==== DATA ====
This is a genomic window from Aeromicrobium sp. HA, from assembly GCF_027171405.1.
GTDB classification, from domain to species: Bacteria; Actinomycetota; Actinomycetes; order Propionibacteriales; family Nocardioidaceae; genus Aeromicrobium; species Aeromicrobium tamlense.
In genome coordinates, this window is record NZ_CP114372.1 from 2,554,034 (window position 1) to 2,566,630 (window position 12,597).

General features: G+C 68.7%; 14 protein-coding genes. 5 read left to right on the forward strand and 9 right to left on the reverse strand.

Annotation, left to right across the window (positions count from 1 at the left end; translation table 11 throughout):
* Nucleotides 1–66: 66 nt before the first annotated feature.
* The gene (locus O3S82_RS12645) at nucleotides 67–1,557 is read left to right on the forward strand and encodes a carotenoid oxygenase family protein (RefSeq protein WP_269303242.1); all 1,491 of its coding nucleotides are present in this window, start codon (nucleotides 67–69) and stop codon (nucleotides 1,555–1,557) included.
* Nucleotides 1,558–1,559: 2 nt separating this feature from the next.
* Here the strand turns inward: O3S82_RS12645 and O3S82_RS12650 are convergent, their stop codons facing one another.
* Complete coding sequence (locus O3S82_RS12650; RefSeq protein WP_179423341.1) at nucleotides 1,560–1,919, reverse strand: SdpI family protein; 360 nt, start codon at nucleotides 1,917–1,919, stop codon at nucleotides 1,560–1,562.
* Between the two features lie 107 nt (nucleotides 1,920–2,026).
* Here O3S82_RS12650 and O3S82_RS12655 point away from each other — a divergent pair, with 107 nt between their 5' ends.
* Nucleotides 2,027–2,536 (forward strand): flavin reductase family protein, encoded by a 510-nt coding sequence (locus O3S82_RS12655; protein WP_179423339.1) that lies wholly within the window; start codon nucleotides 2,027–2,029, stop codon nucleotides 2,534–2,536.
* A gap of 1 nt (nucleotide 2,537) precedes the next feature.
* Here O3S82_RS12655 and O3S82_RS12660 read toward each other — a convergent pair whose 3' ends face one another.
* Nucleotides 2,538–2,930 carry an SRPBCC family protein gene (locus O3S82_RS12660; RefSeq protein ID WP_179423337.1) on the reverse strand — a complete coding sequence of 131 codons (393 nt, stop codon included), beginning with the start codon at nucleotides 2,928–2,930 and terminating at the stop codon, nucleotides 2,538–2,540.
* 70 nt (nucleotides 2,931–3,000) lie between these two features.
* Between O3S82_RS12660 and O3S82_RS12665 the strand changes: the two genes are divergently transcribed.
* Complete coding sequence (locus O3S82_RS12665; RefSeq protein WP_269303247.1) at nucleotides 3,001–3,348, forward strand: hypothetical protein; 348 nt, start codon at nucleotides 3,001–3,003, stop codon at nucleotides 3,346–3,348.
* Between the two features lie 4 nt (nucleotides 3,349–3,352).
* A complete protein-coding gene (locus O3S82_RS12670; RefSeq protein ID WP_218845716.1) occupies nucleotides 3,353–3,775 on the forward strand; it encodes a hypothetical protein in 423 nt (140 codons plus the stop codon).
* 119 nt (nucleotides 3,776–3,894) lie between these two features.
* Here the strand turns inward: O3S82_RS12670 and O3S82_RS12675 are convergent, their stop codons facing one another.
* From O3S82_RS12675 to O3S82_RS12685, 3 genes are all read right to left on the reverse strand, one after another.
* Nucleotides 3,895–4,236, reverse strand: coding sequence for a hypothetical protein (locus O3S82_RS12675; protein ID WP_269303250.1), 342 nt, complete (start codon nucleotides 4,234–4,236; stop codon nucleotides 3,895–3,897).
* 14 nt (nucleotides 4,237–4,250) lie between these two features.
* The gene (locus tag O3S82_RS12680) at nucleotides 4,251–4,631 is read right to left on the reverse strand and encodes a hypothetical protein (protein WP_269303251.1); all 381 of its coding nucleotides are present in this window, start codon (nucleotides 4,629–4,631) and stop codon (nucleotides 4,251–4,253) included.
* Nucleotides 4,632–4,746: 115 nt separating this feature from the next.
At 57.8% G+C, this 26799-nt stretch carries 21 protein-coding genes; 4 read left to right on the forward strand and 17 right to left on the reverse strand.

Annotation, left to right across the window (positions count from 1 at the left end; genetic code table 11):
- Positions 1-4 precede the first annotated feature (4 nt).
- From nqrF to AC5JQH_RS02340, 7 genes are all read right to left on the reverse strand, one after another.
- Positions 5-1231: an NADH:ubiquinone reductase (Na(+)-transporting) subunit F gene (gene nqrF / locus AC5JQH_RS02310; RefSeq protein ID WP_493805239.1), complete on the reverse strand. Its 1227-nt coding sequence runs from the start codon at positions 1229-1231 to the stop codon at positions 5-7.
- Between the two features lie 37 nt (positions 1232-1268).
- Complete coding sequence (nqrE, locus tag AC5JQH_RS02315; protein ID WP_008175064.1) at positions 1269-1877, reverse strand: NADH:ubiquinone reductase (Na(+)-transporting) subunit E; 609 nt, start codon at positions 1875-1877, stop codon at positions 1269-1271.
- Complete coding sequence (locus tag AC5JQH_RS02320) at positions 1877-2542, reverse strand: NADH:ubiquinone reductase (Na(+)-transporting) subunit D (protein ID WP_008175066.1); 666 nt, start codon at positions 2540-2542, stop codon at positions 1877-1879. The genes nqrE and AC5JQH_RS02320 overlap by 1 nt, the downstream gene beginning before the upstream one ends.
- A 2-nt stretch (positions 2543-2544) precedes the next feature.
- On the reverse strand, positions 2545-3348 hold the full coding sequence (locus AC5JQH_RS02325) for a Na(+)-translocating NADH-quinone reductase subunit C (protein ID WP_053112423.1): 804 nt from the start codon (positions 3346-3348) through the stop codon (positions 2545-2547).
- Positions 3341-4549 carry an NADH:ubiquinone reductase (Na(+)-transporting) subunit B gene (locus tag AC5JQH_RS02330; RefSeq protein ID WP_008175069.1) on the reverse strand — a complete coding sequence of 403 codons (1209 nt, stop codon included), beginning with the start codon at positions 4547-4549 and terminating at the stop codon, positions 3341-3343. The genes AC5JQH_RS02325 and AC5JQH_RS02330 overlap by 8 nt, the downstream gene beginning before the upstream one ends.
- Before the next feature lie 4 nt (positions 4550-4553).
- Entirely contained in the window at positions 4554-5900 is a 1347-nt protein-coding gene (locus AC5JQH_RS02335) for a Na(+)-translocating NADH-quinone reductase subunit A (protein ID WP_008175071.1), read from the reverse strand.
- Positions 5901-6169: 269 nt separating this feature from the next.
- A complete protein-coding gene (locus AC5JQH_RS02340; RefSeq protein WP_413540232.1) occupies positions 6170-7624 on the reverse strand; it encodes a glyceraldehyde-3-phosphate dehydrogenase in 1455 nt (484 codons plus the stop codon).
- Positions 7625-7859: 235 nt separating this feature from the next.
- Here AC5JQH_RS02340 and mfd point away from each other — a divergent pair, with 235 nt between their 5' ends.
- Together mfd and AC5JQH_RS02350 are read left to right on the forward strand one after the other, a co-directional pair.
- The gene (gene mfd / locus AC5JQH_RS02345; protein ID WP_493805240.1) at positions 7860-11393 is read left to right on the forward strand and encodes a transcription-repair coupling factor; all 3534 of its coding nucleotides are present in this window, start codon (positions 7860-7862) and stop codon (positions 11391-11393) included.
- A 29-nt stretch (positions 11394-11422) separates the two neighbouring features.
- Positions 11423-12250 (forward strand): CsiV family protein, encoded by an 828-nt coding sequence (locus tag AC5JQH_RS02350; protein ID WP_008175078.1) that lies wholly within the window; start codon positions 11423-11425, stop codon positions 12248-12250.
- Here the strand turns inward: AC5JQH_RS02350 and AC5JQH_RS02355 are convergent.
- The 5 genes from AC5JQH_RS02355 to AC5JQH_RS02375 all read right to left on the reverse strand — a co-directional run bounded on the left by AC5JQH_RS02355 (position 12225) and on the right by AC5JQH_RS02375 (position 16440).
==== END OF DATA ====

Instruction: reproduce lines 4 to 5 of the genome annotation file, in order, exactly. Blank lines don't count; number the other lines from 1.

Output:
General features: G+C 68.7%; 14 protein-coding genes. 5 read left to right on the forward strand and 9 right to left on the reverse strand.

Annotation, left to right across the window (positions count from 1 at the left end; translation table 11 throughout):